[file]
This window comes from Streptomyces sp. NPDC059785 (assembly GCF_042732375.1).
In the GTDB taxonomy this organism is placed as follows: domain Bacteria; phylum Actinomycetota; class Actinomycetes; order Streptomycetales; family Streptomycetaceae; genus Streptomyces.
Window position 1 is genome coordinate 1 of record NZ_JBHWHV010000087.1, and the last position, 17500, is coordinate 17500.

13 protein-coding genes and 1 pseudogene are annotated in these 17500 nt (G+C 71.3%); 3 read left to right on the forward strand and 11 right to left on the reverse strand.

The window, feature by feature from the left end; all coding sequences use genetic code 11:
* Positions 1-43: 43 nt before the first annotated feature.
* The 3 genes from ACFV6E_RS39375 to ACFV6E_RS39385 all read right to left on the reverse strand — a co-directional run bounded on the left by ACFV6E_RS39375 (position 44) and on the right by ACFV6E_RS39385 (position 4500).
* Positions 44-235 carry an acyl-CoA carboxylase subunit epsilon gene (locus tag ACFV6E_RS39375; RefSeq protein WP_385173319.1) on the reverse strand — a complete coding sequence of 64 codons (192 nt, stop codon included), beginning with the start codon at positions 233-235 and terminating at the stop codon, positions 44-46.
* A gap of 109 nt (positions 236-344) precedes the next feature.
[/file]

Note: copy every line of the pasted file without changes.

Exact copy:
This window comes from Streptomyces sp. NPDC059785 (assembly GCF_042732375.1).
In the GTDB taxonomy this organism is placed as follows: domain Bacteria; phylum Actinomycetota; class Actinomycetes; order Streptomycetales; family Streptomycetaceae; genus Streptomyces.
Window position 1 is genome coordinate 1 of record NZ_JBHWHV010000087.1, and the last position, 17500, is coordinate 17500.

13 protein-coding genes and 1 pseudogene are annotated in these 17500 nt (G+C 71.3%); 3 read left to right on the forward strand and 11 right to left on the reverse strand.

The window, feature by feature from the left end; all coding sequences use genetic code 11:
* Positions 1-43: 43 nt before the first annotated feature.
* The 3 genes from ACFV6E_RS39375 to ACFV6E_RS39385 all read right to left on the reverse strand — a co-directional run bounded on the left by ACFV6E_RS39375 (position 44) and on the right by ACFV6E_RS39385 (position 4500).
* Positions 44-235 carry an acyl-CoA carboxylase subunit epsilon gene (locus tag ACFV6E_RS39375; RefSeq protein WP_385173319.1) on the reverse strand — a complete coding sequence of 64 codons (192 nt, stop codon included), beginning with the start codon at positions 233-235 and terminating at the stop codon, positions 44-46.
* A gap of 109 nt (positions 236-344) precedes the next feature.